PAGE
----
I believe the GPS runs in two modes. One is continuous and can be used by applications and that can be turned off. However, there is a part of it - a locate on demand - that cannot be turned off (at least in this country). This is not battery draining because as soon as the location is gathered, the GPS sub-system is powered down again.
@Dan had the same thought, why have mandatory GPS while the user has the option of turning it off, unless someone finds a way to conveniently save power and still keep the GS on without draining the battery
the question about mandatory GPS in mobile phones is that most people turn off features to extend battery life. I turn off GPS, WiFi and BlueTooth. That seems to defeat the GPS locating feature unless it can be remotely enabled?
I flip-flop on the security issue. There are times when I think cool - so much information sharing would be wonderful and then I think about how that informationm could be used maliciously and I get scared.
Yes, with a landline, your address is known. With a cellphne you could be anywhere. Just knowing what tower you are connected to is not enough. IT must be able to provide a location to within a certain level of accuracy.
I think it's important to let people make their own risk/reward analysis before participating in RFID tagging programs. It will lead to less effective systems, but hopefully maintains some personal liberties. As an engineer, I'm willing to accept a less effective system to maintain some privacy and choice. Think of privacy as being a design input.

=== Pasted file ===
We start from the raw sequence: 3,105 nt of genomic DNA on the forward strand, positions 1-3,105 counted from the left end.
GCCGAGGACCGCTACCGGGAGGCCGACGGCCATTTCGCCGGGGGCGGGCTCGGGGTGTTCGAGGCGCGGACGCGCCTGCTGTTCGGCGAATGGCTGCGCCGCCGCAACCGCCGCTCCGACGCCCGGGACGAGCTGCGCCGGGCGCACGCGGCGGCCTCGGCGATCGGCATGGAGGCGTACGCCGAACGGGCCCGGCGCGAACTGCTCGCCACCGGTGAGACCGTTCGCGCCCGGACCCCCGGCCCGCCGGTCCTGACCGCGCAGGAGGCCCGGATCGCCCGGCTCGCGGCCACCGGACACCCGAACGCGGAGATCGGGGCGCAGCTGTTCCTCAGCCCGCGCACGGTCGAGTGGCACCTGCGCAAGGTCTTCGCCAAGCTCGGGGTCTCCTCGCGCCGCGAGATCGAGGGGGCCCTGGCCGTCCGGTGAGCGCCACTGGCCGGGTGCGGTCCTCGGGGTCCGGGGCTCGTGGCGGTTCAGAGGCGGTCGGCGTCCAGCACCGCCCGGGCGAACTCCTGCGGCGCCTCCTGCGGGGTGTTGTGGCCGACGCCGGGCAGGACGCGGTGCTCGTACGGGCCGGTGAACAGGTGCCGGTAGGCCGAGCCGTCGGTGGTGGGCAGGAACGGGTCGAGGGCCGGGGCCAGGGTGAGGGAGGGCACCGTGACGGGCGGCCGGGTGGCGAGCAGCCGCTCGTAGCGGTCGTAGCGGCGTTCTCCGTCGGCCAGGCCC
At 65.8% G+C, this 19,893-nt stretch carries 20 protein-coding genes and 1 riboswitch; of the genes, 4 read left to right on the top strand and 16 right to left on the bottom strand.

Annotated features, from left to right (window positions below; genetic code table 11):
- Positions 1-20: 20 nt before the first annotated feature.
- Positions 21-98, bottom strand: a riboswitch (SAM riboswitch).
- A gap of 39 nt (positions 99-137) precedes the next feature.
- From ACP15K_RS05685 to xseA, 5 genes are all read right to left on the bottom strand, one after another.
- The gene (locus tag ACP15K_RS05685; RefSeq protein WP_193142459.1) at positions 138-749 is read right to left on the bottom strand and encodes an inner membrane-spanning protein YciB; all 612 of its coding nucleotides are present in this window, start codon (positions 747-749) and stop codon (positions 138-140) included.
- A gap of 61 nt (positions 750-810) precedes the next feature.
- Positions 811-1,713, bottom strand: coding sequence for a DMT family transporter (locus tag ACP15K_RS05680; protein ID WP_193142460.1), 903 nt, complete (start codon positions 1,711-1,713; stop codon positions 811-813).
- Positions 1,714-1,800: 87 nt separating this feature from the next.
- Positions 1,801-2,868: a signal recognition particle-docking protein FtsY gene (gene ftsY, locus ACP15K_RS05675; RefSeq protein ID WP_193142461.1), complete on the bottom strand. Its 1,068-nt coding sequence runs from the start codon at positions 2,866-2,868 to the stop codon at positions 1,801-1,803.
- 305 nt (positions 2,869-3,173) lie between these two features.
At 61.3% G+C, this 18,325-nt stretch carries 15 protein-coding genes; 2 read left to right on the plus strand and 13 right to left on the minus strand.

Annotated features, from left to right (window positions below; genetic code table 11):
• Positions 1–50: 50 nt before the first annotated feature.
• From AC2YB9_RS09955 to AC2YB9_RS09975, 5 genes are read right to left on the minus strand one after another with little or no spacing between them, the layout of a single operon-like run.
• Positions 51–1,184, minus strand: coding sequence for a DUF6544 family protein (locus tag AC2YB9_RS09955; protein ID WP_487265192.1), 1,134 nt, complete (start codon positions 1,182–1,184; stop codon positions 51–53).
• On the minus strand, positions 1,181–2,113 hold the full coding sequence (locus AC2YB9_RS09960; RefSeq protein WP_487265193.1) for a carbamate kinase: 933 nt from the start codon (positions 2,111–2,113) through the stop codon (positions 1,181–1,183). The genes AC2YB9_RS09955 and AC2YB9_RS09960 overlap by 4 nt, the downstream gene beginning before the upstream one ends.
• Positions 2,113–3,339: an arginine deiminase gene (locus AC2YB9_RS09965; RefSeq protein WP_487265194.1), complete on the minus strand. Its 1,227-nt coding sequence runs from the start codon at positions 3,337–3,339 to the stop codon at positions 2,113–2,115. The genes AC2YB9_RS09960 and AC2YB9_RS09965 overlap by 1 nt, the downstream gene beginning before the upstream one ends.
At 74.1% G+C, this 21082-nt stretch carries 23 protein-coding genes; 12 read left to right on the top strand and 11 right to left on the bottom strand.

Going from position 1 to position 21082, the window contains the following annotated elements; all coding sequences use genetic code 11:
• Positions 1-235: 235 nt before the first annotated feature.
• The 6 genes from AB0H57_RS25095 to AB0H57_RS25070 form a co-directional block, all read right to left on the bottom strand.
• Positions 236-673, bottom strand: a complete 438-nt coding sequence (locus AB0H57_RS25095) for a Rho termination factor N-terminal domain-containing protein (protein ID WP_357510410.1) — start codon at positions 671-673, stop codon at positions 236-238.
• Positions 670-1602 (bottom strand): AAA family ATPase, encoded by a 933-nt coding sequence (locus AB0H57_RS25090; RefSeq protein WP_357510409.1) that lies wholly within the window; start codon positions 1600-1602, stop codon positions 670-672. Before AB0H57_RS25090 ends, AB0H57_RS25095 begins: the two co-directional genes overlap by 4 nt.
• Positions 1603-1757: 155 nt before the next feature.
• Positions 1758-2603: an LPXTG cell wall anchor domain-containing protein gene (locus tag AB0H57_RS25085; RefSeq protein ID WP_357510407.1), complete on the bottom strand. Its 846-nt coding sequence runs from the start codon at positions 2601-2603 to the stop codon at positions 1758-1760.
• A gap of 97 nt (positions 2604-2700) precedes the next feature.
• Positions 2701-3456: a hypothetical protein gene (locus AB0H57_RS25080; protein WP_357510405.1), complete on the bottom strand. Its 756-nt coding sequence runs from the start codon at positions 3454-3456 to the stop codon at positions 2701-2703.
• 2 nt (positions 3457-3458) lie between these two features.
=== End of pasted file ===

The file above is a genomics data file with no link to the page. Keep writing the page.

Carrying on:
Do you think that everione will just adopt 802.15.4, instead of going with something as a highr stack like zigbee, do their own meshing and a gateway to access the rest of other vendors smart devices in a loose way?
privacy is so difficuilt to measure or decide on. Who gets the information, do you trust them, the potential good or harm from using the information. The comfort level even changes over time and the information can't be recalled.
I am not the fastest typist in the world so I am sorry if I miss any of your questions. I will go over the message log after the event has finished to see if there were questions that I missed or could have answered more fully.
I work in the medical device field, surgical systems mostly. Our communication and camera devices are mostly digital, but the instruments we develop that actually perform the work in surgery are analog. We have several devices that communicate with each other, sense patient data, and are connected to our own specific network.
Software systems architect that continues to need more and more interaction with "the edge" for competitive advantages. Finding a strong desire to understand the hardware more so as to make intelligent decisions.
Yes, the weather is a kick in the butt in these parts, no doubt but not as bad as that famous general Phil Sheridan quote would have it, who, after a campaign in Texas was asked if he like the country, he is reputed to have said: "If I was to be given Texas, I'd live in hell and rent out Texas!"
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What are the engineering and design challenges in creating successful IoT devices? These devices are usually small, resource-constrained electronics designed to sense, collect, send, and/or interpret data. Some of the devices need to be smart enough to act upon data in real time, 24/7. Are the design challenges the same as with embedded systems, but with a little developer- and IT-skills added in? What do engineers need to know? Rick Merritt talks with two experts about the tools and best options for designing IoT devices in 2016. Specifically the guests will discuss sensors, security, and lessons from IoT deployments.